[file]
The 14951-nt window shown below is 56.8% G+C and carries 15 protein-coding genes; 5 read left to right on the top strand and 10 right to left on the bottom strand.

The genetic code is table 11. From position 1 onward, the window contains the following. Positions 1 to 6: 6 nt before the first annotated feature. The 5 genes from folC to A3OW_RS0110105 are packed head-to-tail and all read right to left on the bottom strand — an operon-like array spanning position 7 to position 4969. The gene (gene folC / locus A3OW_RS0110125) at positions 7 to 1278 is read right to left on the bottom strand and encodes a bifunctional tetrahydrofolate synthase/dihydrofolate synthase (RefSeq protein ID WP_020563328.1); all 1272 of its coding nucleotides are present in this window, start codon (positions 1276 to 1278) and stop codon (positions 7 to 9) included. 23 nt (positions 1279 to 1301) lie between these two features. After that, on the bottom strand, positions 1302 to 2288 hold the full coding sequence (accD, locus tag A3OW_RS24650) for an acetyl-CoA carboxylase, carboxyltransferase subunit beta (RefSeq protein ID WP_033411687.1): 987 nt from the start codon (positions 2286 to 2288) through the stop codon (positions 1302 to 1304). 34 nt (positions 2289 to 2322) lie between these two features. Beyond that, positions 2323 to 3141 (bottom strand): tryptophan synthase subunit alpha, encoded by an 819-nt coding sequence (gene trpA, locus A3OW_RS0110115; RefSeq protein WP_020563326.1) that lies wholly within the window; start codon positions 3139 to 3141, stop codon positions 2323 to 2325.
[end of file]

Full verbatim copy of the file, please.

The 14951-nt window shown below is 56.8% G+C and carries 15 protein-coding genes; 5 read left to right on the top strand and 10 right to left on the bottom strand.

The genetic code is table 11. From position 1 onward, the window contains the following. Positions 1 to 6: 6 nt before the first annotated feature. The 5 genes from folC to A3OW_RS0110105 are packed head-to-tail and all read right to left on the bottom strand — an operon-like array spanning position 7 to position 4969. The gene (gene folC / locus A3OW_RS0110125) at positions 7 to 1278 is read right to left on the bottom strand and encodes a bifunctional tetrahydrofolate synthase/dihydrofolate synthase (RefSeq protein ID WP_020563328.1); all 1272 of its coding nucleotides are present in this window, start codon (positions 1276 to 1278) and stop codon (positions 7 to 9) included. 23 nt (positions 1279 to 1301) lie between these two features. After that, on the bottom strand, positions 1302 to 2288 hold the full coding sequence (accD, locus tag A3OW_RS24650) for an acetyl-CoA carboxylase, carboxyltransferase subunit beta (RefSeq protein ID WP_033411687.1): 987 nt from the start codon (positions 2286 to 2288) through the stop codon (positions 1302 to 1304). 34 nt (positions 2289 to 2322) lie between these two features. Beyond that, positions 2323 to 3141 (bottom strand): tryptophan synthase subunit alpha, encoded by an 819-nt coding sequence (gene trpA, locus A3OW_RS0110115; RefSeq protein WP_020563326.1) that lies wholly within the window; start codon positions 3139 to 3141, stop codon positions 2323 to 2325.